Nearly 10 years after Hurricane Katrina overran New Orleans, the city is still recovering from a disaster that was as much human-caused as natural.
Katrina, which formed on August 23, 2005 and hit the Gulf Coast of the US on August 29, was a massive storm that was likely to wreak havoc in the region regardless of how the government reacted. But the government response was so wildly incompetent that it allowed the worst of the catastrophe to continue and sometimes created entirely new, unnecessary problems…
At least 1,800 people died due to Hurricane Katrina
With a death toll of more than 1,800, Katrina was the third deadliest hurricane in US history after Galveston in 1900 (which killed 8,000 to 12,000 people) and Okeechobee in 1928 (which killed 2,500 to 3,000 people), according to US News and World Report. But Katrina is by far the costliest hurricane in economic terms, running up $108 billion in costs…
The levees failed because of bad engineering, not just because Katrina was too big
More than six months after Katrina hit, the US Army Corps of Engineers released a report in which they took blame for the levees breaking, flat-out admitting that the levees were built in a disjointed fashion based on outdated data. Much of this, the report revealed, was due to a lack of funding — resulting in a flawed system of levees that was inconsistent in quality, materials, and design. Engineers also failed to account for the region’s poor soil quality and sinking land, which created more gaps in barriers…
Federal officials were slow to react to local and state officials’ pleas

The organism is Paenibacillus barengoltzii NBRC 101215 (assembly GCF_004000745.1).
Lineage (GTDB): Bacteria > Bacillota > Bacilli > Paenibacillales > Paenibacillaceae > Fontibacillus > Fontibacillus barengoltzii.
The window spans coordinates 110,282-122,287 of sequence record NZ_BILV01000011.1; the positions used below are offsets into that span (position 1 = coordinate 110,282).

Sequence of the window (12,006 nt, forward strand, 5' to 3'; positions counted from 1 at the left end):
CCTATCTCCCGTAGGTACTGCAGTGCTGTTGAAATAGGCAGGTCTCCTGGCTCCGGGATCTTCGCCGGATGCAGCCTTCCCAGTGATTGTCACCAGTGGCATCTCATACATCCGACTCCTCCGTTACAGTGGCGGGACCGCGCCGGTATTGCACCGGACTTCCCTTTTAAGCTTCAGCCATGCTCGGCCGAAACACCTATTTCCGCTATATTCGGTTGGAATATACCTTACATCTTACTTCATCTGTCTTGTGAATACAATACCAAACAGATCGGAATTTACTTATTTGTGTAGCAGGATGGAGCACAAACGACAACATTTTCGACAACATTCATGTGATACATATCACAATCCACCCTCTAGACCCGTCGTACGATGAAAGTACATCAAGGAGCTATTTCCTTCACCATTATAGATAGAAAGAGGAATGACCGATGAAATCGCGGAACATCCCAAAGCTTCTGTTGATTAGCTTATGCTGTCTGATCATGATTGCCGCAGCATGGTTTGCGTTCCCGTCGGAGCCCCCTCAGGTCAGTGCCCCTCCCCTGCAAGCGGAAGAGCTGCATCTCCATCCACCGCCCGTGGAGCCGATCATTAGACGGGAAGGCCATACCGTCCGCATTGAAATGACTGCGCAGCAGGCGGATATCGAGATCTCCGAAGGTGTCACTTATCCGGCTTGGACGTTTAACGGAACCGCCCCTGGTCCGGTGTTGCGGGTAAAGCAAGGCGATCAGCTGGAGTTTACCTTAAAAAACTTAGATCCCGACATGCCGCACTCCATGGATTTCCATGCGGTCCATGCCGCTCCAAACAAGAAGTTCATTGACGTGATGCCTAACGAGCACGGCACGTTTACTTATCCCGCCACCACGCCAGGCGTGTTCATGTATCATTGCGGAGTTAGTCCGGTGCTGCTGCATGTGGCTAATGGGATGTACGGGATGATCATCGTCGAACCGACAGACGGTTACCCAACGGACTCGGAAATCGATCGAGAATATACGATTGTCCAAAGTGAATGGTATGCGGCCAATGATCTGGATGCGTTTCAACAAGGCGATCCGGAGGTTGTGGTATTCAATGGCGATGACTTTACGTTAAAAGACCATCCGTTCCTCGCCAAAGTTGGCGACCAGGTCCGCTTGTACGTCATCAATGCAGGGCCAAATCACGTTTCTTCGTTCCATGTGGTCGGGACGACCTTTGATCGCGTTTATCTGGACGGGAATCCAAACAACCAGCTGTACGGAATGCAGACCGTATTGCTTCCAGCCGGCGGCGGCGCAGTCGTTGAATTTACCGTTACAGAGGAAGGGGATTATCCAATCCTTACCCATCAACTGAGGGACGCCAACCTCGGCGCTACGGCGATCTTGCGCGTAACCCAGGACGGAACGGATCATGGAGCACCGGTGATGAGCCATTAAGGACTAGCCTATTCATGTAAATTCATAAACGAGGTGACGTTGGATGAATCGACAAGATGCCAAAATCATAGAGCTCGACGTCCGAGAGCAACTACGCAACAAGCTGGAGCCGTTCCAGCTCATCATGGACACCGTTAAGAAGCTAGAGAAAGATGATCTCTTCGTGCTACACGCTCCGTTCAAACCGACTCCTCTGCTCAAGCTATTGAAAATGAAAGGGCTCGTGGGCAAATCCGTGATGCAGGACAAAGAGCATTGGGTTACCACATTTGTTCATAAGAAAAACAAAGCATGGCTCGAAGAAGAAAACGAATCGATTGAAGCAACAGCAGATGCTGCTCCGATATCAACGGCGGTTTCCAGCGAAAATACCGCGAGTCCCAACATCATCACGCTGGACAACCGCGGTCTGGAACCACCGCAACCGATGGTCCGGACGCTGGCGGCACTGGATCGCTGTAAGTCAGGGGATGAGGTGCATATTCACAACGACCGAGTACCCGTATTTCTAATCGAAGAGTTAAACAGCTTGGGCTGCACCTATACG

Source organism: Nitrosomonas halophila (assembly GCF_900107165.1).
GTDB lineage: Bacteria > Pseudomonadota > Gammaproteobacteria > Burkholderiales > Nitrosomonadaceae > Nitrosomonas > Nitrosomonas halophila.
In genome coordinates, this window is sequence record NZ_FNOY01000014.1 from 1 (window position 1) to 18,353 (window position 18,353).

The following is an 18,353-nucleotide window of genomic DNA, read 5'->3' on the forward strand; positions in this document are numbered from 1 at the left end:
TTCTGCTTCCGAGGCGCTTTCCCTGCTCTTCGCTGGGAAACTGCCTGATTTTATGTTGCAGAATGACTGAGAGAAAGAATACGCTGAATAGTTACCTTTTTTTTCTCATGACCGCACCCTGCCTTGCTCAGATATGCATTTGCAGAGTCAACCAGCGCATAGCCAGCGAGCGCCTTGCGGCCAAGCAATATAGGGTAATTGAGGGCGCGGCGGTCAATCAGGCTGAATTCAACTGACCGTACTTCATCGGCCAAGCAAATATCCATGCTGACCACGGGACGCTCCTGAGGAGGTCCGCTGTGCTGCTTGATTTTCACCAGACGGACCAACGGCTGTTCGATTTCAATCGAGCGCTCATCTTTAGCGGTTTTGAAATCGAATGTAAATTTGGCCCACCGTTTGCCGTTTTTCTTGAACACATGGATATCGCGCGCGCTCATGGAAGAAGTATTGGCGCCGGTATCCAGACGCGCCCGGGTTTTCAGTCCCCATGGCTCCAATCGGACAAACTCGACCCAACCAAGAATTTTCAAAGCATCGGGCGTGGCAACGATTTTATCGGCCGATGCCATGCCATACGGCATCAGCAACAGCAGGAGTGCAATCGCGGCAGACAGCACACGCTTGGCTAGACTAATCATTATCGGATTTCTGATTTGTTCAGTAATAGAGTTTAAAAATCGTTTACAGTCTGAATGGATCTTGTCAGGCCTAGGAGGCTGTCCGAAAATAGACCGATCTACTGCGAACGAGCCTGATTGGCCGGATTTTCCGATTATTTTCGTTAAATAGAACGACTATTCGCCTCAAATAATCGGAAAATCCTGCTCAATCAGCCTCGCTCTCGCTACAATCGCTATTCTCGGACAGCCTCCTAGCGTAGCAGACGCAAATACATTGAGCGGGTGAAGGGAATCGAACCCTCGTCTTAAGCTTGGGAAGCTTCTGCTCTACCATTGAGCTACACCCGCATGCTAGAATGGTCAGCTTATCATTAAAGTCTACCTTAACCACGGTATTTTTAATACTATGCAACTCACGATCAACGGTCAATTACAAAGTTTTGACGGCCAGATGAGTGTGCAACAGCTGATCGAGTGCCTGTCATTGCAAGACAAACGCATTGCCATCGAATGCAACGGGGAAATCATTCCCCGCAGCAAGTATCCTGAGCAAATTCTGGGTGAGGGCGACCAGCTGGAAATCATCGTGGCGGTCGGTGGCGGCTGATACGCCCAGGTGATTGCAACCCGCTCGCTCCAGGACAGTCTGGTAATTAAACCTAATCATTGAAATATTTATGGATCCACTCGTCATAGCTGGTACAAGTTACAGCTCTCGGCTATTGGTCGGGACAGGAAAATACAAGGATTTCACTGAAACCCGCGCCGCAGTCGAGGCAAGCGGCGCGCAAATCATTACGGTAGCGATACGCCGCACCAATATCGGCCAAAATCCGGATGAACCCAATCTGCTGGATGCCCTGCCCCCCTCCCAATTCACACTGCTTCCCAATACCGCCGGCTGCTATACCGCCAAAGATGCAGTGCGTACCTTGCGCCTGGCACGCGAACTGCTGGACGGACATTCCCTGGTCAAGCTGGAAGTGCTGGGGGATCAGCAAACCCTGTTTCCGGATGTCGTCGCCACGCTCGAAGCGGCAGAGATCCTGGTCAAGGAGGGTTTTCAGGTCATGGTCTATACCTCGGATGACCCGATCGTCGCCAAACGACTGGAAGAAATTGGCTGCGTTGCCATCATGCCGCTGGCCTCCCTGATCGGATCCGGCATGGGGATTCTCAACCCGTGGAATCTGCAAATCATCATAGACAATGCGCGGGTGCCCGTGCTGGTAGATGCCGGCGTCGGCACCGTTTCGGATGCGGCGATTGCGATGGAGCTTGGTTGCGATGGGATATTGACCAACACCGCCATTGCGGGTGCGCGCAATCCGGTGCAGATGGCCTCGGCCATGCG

After the response to Katrina proved to be its own kind of unmitigated disaster, the Bush administration attempted to shift some of the blame to local and state officials — particularly Louisiana Gov. Kathleen Blanco. Some media outlets, going by information from administration officials, claimed Blanco didn’t declare a state of emergency.
In fact, Horne noted in the Washington Post, Blanco declared a state of emergency on August 26 — a day before Mississippi and the White House did, and three days before the storm made landfall. And while President George W. Bush vacationed in Texas as the storm hit, Blanco pleaded for the administration to send more aid. At one point, the Louisiana National Guard asked FEMA for 700 buses — but, days later, the agency sent only 100, and it took a week to evacuate flood survivors.
RTFA for more of what you might guess. Between bureaucrats who just don’t do their homework to politicians who govern by ideology rather than evidence-based solutions, we get screwed. Add in the opportunist and cowardly complicity of a Free Press in a Free World that defines itself as entertainment – instead of living up to constitutional mandates – and we get screwed in spades.